Is our contribution measured by what we're doing or how we're doing it? Are we providing value or are we just getting caught up in what's exciting? How do we ensure that we're seen as contributing despite appearing to be less busy? Do our efforts to automate sometimes take away from our value rather than adding?

 

Automate All of the Things!

 

Automation is based on the principle that our expertise should not be wasted on the manual execution of simple and repetitive tasks. Spending some extra time to offload these tasks and free ourselves up for more exciting undertakings just makes sense, right? Well, that depends on a few things.

 

The Human Factor (Working Hard, or Hardly Working?)

 

Perception is an easily-overlooked consideration. It's no secret that the work of IT professionals is sometimes seen as a bit arcane by our management and peers. There's a general understanding of what we do, but the details of how we get it done are often another story.

 

Are we being evaluated based on the value of the work that we do, or based on how busy we appear to be when we do it? If we minimize the daily grind, are we creating the impression that we're less valuable because we don't appear to be as busy? The answer to these questions is going to vary depending on our work environment, but it's important that we manage perception effectively from the beginning.

 

The Technical Factor (What's the Value Proposition?)

 

As IT professionals, we tend to be passionate about the work that we do, so it's really easy to get excited about coding our way out of the daily grind. When this happens, we sometimes let our excitement get the better of us and don't give due consideration to the real value of what it is that we're doing.

 

If we're spending a week to automate a task that previously wasted days each month, we have a reasonable return on our time investment. Yes, it might take a few months before we really see the benefits, but we will see them. On the other hand, if we're spending the same amount of time to address a task that only took a few minutes out of each month, we really have to start thinking about the efficient use of our time. We can be absolutely certain that our management and peers will be thinking about it if we're not.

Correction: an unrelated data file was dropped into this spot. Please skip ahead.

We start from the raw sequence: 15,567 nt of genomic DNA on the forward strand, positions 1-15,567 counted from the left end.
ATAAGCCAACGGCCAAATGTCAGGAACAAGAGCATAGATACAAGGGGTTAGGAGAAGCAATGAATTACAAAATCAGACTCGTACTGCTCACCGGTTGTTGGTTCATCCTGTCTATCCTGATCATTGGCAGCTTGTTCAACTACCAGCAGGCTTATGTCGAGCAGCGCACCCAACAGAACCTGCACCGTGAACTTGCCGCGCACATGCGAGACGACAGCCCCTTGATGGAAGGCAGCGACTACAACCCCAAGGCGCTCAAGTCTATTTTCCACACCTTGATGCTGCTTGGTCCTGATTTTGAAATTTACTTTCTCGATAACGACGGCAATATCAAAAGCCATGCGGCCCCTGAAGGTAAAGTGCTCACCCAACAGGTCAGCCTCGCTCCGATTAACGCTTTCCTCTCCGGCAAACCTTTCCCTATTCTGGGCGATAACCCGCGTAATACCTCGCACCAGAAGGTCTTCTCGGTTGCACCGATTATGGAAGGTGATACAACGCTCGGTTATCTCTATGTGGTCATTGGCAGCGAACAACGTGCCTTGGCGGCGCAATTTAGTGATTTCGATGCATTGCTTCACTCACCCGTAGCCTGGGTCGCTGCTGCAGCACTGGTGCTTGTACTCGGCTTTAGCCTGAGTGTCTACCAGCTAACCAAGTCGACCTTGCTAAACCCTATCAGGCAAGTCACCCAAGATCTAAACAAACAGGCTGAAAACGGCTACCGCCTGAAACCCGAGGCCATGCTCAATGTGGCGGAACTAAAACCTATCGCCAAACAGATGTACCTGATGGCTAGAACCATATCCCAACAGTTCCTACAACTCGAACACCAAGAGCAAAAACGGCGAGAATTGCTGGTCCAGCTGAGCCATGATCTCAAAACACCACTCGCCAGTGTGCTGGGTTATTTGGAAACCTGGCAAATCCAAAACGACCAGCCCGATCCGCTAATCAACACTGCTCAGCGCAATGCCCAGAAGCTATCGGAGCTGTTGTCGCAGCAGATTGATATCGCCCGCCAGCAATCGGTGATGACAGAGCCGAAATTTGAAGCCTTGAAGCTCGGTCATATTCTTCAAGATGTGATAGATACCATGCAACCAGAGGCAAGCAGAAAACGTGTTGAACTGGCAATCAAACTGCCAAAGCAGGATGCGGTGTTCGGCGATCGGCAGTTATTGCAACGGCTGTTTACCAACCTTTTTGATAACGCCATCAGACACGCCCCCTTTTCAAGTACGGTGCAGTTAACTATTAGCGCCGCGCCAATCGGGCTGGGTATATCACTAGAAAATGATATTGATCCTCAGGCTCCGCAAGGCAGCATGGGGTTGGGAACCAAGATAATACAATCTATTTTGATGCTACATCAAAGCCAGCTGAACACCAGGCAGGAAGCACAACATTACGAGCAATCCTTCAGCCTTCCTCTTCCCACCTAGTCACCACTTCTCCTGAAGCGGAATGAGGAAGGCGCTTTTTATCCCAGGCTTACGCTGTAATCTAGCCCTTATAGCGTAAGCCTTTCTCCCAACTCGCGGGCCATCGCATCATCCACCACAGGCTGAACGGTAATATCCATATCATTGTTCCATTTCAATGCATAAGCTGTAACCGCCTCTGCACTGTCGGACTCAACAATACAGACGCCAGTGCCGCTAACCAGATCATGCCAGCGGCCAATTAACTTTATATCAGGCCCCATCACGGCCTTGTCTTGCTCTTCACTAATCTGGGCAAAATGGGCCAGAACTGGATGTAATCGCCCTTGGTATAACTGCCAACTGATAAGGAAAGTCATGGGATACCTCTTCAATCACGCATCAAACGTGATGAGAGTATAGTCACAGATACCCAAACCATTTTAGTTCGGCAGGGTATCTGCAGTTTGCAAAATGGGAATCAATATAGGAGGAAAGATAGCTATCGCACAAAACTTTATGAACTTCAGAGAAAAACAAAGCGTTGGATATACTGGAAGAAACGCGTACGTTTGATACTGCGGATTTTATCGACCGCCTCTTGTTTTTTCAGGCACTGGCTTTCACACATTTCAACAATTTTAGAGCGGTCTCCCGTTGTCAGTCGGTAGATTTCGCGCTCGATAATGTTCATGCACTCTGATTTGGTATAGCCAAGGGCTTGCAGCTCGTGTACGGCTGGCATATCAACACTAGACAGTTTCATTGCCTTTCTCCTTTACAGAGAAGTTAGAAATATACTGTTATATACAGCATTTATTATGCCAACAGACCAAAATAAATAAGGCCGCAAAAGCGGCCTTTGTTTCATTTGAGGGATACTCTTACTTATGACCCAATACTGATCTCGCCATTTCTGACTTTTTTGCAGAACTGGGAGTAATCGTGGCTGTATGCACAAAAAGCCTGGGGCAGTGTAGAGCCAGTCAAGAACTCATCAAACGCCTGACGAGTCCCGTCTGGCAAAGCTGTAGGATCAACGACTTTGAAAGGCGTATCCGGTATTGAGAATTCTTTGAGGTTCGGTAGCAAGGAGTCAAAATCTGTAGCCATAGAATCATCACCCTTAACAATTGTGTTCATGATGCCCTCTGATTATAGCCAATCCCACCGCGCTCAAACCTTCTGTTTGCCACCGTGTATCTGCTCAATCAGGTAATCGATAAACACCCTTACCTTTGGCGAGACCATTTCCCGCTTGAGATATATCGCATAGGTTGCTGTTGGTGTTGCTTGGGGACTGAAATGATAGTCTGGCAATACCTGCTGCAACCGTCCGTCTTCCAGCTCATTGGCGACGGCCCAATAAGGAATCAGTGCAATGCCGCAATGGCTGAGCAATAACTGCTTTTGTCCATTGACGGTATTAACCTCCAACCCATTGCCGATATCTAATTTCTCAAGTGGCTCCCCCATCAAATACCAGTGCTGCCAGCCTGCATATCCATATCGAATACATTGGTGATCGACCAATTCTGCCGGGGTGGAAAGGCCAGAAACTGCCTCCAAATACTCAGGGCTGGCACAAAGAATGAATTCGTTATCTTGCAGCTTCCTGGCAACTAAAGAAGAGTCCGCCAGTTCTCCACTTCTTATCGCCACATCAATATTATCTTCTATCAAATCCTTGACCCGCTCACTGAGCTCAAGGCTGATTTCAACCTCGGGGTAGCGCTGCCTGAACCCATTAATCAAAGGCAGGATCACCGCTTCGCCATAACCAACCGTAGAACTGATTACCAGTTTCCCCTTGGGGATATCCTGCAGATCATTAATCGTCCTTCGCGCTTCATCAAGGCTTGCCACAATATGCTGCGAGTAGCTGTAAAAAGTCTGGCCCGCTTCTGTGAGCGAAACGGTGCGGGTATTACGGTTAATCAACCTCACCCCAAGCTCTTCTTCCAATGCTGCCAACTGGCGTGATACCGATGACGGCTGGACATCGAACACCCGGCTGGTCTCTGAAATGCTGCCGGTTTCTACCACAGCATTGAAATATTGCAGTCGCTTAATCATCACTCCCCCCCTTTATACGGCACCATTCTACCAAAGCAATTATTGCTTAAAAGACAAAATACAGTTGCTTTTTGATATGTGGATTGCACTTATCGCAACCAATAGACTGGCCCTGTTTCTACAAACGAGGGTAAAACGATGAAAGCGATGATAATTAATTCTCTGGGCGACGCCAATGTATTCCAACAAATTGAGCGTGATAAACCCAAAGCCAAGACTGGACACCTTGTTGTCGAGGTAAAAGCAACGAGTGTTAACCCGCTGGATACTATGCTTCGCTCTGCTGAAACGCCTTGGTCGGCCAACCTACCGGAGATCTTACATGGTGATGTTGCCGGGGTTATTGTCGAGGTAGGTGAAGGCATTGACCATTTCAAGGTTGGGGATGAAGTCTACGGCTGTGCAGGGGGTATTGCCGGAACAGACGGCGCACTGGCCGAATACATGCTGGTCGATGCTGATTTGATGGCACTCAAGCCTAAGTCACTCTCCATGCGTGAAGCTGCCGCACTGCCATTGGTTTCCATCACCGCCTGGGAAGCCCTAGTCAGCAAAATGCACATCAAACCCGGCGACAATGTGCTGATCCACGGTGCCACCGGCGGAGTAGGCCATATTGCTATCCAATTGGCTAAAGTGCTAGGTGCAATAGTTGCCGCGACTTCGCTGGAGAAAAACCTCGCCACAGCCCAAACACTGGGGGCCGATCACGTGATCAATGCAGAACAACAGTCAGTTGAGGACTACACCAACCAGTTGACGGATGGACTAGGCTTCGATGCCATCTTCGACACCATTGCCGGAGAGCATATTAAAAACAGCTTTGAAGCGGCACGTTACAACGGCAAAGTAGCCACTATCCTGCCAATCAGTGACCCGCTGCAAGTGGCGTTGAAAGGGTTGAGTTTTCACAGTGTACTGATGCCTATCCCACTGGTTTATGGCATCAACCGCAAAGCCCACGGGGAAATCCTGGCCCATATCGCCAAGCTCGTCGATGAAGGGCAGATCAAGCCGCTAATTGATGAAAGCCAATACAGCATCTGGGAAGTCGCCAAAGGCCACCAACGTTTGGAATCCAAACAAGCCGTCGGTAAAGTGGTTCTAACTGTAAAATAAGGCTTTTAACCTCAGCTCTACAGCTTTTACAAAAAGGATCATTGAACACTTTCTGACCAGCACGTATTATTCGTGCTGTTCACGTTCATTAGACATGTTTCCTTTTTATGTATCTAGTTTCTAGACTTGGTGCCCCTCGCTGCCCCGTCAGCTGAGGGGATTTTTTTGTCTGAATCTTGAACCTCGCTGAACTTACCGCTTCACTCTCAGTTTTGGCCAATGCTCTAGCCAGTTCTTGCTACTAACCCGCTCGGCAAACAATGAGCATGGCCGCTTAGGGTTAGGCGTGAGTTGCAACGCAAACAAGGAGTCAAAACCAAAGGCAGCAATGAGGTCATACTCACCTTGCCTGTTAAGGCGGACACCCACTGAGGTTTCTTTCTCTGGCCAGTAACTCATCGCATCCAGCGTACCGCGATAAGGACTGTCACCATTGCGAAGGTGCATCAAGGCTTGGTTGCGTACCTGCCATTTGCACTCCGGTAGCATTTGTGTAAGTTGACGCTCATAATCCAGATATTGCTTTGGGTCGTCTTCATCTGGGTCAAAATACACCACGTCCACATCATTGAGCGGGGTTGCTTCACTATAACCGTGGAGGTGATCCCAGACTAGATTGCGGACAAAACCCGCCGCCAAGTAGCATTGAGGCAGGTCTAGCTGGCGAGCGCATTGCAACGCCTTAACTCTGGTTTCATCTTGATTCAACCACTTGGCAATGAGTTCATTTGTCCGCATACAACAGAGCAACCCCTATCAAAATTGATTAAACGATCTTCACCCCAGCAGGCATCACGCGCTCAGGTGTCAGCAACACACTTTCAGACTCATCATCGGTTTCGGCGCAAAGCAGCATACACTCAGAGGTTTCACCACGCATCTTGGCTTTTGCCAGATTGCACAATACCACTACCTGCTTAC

The Whisper in the Wires

 

Are we approaching automation in the traditional way where we just develop a collection of scripts as we need them, or are we embracing a larger framework? At this point, I'm guessing that we have more of the former than the latter, but with a lot of push to take a more strategic approach. This is a good direction, but not if we're out of a job before we can get there because we didn't manage the expectations properly.

 

If we want to address concerns of perception and value proposition, we have to do more than script our pain away when we can. It's very difficult to manage either of these if we're addressing everything piecemeal. We need a consistent policy framework incorporated into a well-documented strategy, and we need to communicate that effectively to our peers.

 

A documented strategy addresses perception problems by providing a view into the process and setting expectations. A consistent policy framework keeps us from getting so caught up in our own custom script development that we fail to show value.